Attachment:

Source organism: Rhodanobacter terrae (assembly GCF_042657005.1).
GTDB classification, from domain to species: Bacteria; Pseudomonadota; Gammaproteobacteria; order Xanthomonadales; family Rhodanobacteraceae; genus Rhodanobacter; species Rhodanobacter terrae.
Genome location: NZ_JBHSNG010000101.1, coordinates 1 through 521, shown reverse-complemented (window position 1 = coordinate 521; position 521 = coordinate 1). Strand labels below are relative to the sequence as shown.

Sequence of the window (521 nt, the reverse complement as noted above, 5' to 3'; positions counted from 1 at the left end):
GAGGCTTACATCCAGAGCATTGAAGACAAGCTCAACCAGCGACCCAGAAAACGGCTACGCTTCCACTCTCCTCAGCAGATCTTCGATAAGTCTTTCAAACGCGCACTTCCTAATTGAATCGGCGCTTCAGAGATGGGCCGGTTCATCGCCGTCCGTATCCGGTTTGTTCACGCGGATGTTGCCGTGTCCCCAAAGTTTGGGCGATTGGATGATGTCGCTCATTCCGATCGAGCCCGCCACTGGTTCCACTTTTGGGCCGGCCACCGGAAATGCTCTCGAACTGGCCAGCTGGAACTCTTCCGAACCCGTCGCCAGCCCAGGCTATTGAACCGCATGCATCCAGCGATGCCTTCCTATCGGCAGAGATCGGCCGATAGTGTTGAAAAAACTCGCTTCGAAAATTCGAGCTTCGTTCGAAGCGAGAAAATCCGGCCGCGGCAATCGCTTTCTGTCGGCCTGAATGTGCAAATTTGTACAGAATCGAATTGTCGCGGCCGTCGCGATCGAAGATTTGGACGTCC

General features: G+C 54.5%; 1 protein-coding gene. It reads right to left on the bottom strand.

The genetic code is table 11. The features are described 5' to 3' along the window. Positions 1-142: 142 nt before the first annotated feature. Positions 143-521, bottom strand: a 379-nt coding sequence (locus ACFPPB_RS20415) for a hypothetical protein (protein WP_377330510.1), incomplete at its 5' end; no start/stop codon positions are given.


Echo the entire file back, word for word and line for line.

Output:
Source organism: Rhodanobacter terrae (assembly GCF_042657005.1).
GTDB classification, from domain to species: Bacteria; Pseudomonadota; Gammaproteobacteria; order Xanthomonadales; family Rhodanobacteraceae; genus Rhodanobacter; species Rhodanobacter terrae.
Genome location: NZ_JBHSNG010000101.1, coordinates 1 through 521, shown reverse-complemented (window position 1 = coordinate 521; position 521 = coordinate 1). Strand labels below are relative to the sequence as shown.

Sequence of the window (521 nt, the reverse complement as noted above, 5' to 3'; positions counted from 1 at the left end):
GAGGCTTACATCCAGAGCATTGAAGACAAGCTCAACCAGCGACCCAGAAAACGGCTACGCTTCCACTCTCCTCAGCAGATCTTCGATAAGTCTTTCAAACGCGCACTTCCTAATTGAATCGGCGCTTCAGAGATGGGCCGGTTCATCGCCGTCCGTATCCGGTTTGTTCACGCGGATGTTGCCGTGTCCCCAAAGTTTGGGCGATTGGATGATGTCGCTCATTCCGATCGAGCCCGCCACTGGTTCCACTTTTGGGCCGGCCACCGGAAATGCTCTCGAACTGGCCAGCTGGAACTCTTCCGAACCCGTCGCCAGCCCAGGCTATTGAACCGCATGCATCCAGCGATGCCTTCCTATCGGCAGAGATCGGCCGATAGTGTTGAAAAAACTCGCTTCGAAAATTCGAGCTTCGTTCGAAGCGAGAAAATCCGGCCGCGGCAATCGCTTTCTGTCGGCCTGAATGTGCAAATTTGTACAGAATCGAATTGTCGCGGCCGTCGCGATCGAAGATTTGGACGTCC

General features: G+C 54.5%; 1 protein-coding gene. It reads right to left on the bottom strand.

The genetic code is table 11. The features are described 5' to 3' along the window. Positions 1-142: 142 nt before the first annotated feature. Positions 143-521, bottom strand: a 379-nt coding sequence (locus ACFPPB_RS20415) for a hypothetical protein (protein WP_377330510.1), incomplete at its 5' end; no start/stop codon positions are given.